To be eligible for workers’ compensation benefits, a worker must establish that there is a relationship between the employer and the worker. In Washington D.C., “employer” is defined broadly to include “any individual, firm, association, or corporation, or receiver, or trustee of the same, or the legal representative of a deceased employer, using the service of another for pay within the District of Columbia.” “Employee” is defined as “every person, including a minor, in the service of another under any contract of hire or apprenticeship.” When both the employer and employee definitions are met, an employer-employee relationship is formed.
Courts in Washington D.C. apply the “relative nature of the work” test to determine whether there is a relationship between the employer and the worker. This test has two parts. The first part looks at the type of work being performed by the worker. The second part of the test looks at how the work done by the worker relates to the employer’s core business. A building security guard provides a good example. Under the first part of the test, a security guard works to protect the occupants of a particular building. Under the second part of the test, a security guard clearly would be considered an employee of a business that provides security services. The guard’s work is the type of work done by that business. Likewise, if a management company for a building hires a security guard directly (instead of contracting with a security company), the guard would be an employee of the building management company because keeping the building safe is an integral part of their business. However, the security guard would not be an employee of all the businesses located in the building the guard protecting because the guard’s work is too unrelated to what those other businesses do. Rather, the guard would be considered a contractor for those businesses. Contractors are not eligible for workers’ compensation benefits from businesses they contract with. They would have to seek workers’ compensation from their employer.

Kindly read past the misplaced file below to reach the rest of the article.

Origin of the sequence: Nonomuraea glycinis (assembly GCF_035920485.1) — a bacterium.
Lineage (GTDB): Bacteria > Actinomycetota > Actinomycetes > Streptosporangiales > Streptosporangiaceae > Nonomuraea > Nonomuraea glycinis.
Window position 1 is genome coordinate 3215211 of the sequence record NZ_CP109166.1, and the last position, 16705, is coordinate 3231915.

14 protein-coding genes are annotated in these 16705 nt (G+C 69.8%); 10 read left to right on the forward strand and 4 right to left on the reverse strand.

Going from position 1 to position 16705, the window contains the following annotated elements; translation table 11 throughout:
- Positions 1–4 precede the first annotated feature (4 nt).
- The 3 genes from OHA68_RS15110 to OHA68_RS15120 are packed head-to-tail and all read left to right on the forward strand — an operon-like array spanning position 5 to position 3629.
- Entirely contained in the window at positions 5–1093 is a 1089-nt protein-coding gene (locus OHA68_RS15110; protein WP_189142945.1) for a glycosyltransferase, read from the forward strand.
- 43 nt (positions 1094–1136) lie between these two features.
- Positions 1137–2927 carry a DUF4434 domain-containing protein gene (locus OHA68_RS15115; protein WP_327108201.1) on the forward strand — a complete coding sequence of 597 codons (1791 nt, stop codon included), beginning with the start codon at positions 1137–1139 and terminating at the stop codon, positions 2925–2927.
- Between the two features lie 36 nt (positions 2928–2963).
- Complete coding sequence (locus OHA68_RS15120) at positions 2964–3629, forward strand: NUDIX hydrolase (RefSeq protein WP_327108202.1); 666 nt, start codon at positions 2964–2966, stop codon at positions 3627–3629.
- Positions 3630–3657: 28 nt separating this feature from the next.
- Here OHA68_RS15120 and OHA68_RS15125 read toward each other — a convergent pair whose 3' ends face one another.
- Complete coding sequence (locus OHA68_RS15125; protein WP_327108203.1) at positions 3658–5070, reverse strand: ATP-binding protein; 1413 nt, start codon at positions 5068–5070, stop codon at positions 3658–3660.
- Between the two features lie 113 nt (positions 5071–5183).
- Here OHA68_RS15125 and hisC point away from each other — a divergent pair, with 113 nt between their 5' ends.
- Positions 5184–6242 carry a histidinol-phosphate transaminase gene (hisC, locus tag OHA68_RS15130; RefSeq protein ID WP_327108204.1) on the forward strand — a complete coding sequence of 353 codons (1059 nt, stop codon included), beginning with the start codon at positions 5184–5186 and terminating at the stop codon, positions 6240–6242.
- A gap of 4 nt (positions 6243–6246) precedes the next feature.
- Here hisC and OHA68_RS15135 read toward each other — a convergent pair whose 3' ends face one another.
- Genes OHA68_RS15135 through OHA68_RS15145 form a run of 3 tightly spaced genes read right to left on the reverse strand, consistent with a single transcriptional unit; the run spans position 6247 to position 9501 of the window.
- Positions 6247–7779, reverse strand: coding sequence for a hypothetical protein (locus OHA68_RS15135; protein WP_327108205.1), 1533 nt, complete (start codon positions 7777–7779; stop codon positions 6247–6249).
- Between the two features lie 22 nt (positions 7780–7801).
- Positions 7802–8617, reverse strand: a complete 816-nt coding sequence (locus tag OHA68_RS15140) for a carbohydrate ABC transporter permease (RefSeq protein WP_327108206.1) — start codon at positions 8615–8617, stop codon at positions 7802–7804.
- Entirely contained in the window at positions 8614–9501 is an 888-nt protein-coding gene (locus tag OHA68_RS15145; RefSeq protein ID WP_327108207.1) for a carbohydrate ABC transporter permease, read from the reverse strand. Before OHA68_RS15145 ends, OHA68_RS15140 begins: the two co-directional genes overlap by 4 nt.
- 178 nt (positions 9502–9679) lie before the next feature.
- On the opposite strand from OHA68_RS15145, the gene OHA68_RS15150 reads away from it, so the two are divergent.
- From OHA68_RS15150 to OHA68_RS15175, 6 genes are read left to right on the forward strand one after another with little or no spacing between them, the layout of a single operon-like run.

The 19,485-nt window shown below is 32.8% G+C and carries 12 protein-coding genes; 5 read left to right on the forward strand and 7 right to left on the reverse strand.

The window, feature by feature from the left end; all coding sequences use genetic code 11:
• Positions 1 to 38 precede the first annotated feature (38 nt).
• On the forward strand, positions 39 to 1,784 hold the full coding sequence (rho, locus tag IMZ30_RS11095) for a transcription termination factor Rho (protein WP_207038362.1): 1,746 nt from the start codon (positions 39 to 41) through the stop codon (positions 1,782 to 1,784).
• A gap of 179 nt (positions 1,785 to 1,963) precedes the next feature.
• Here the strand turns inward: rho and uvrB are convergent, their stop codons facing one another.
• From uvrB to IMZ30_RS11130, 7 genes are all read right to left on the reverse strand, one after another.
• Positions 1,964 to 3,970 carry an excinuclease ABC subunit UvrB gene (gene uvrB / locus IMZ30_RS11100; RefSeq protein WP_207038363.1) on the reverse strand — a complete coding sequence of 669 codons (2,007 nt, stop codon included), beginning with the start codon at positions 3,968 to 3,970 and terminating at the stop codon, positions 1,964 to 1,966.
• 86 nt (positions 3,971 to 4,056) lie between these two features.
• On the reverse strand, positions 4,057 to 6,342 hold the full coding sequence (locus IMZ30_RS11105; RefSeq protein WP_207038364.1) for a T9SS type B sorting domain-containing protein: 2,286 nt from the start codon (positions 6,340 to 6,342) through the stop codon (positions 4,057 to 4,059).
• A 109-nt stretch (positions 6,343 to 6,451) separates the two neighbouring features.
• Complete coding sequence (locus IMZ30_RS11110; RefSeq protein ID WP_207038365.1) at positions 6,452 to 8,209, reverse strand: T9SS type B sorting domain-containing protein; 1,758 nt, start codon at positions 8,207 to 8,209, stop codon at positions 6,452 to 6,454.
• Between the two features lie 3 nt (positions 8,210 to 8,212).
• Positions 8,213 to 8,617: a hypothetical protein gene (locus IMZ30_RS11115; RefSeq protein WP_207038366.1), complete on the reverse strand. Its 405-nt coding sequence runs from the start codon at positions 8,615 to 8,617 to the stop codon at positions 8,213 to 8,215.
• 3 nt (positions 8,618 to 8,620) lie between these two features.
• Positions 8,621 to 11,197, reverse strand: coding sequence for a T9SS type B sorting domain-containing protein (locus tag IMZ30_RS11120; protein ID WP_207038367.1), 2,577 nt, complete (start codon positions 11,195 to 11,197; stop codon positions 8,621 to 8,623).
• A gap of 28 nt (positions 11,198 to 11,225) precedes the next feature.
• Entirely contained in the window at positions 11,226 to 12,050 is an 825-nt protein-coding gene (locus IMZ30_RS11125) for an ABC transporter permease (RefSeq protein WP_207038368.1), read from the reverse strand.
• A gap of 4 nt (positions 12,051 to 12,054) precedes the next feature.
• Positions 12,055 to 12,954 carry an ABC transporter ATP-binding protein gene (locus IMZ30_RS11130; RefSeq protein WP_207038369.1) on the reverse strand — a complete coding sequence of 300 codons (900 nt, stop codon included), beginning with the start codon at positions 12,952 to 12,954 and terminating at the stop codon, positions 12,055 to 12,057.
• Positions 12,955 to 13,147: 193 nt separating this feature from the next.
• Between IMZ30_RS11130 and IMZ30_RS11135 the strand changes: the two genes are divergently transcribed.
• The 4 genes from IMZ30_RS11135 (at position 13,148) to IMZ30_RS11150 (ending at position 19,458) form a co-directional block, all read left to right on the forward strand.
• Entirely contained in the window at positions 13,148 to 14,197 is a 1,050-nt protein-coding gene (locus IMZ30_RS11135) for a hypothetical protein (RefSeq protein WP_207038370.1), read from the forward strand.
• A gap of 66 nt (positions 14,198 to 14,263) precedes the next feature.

Using these tests, courts in Washington D.C. have found that an employer-employee relationship is not formed when the worker does not receive or expect wages for the work, when there is no contract for hire, or when the employee has not met specific prerequisites for employment such as filing out certain paperwork or attending mandatory pre-job seminars. Generally volunteers are not considered employees under either test.